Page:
To use all functions of this page, please activate cookies in your browser.
With an accout for my.chemeurope.com you can always see everything at a glance – and you can configure your own website and individual newsletter.
- My watch list
- My saved searches
- My saved topics
- My newsletter
MHC class I
There are two primary classes of major histocompatibility complex (MHC) molecules, class I and II. MHC class I molecules are found on almost every nucleated cell of the body. Because MHC class I molecules present peptides derived from cytosolic proteins, the pathway of MHC class I presentation is often called the cytosolic or endogenous pathway.
Additional recommended knowledge
MHC class I molecules are heterodimers, consisting of a single transmembrane polypeptide chain (the α-chain) and a β2 microglobulin (which is encoded elsewhere, not in the MHC). The α chain has three polymorphic domains, α1, α2, α3. Between α1 and α2 is the peptide-binding groove which binds peptides derived from cytosolic proteins. The groove consists of eight β-pleated sheets on the bottom and two α helices making up sides. The peptide in the groove remains bound for the life of the class I molecule, and is typically 8-9 amino acids in length.
The peptides are mainly generated in the cytosol by the proteasome. The proteasome is a macromolecule that consists of 28 subunits, of which half of them contain proteolytic activity. The proteasome degrades intracellular proteins into small peptides that are then released into the cytosol. The peptides have to be translocated from the cytosol into the endoplasmic reticulum (ER) to meet the MHC class I molecule, whose peptide-binding site is in the lumen of the ER.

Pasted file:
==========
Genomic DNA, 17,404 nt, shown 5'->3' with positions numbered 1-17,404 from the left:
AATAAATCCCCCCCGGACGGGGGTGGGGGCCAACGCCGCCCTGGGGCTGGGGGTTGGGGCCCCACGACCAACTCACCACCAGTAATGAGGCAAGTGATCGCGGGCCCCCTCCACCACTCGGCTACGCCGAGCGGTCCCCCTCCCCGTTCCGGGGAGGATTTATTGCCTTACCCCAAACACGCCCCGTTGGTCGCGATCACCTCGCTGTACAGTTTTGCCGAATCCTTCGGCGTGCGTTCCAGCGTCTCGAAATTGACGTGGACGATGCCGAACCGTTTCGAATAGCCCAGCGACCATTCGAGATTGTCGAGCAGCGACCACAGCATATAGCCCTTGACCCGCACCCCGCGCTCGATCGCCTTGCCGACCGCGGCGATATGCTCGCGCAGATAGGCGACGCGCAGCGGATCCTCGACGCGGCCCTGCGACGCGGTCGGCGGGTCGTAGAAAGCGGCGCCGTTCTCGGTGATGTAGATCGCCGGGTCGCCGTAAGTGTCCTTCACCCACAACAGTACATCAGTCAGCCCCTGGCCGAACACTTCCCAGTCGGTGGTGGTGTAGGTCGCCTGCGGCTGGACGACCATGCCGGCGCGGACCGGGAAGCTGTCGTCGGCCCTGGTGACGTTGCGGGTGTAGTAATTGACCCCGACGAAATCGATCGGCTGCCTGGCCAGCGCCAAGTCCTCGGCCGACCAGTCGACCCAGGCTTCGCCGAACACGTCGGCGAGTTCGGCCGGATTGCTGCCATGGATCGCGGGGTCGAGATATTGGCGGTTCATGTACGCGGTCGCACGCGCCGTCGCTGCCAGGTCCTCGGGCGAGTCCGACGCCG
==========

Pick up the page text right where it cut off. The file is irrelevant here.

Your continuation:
The peptide translocation from the cytosol into the lumen of the ER is accomplished by the transporter associated with antigen processing (TAP). TAP is a member of the ABC transporter family and is a heterodimeric multimembrane-spanning polypeptide consisting of TAP1 and TAP2. The two subunits form a peptide binding site and two ATP binding sites that face the lumen of the cytosol. TAP binds peptides on the cytoplasmic site and translocates them under ATP consumption into to the lumen of the ER. The MHC class I molecule is then in turn loaded with peptides in the lumen of the ER. The peptide-loading process involves several other molecules that form a large multimeric complex consisting of TAP, tapasin, calreticulin, calnexin, and ERP57.
Once the peptide is loaded onto the MHC class I molecule, it leaves the ER through the secretory pathway to reach the cell surface. The transport of the MHC class I molecules through the secretory pathway involves several posttranslational modifications of the MHC molecule. Some of the posttranslational modifications occur in the ER and involve change to the N-glycan regions of the protein, followed by extensive changes to the N-glycans in the Golgi apparatus. The N-glycans mature fully before they reach the cell surface.
Peptides that fail to bind MHC class I molecules in the lumen of the endoplasmic reticulum are removed from the ER via the sec61 channel into the cytosol, where they might undergo further trimming in size, and might be translocated by TAP back into ER for binding to an MHC class I molecule.
Effect of viruses
MHC class I molecules are loaded with proteins generated in the cytosol. As viruses infect a cell by entering its cytoplasm, this cytosolic, MHC class I-dependent pathway of antigen presentation is the primary way for a virus-infected cell to signal T cells. MHC class I molecules generally interact exclusively with CD8+ ("cytotoxic") T cells (CTLs). The fate of the virus-infected cell is almost always apoptosis initiated by the CTL, effectively reducing the risk of infecting neighboring cells.
Genes and isotypes
|This article is licensed under the GNU Free Documentation License. It uses material from the Wikipedia article "MHC_class_I". A list of authors is available in Wikipedia.|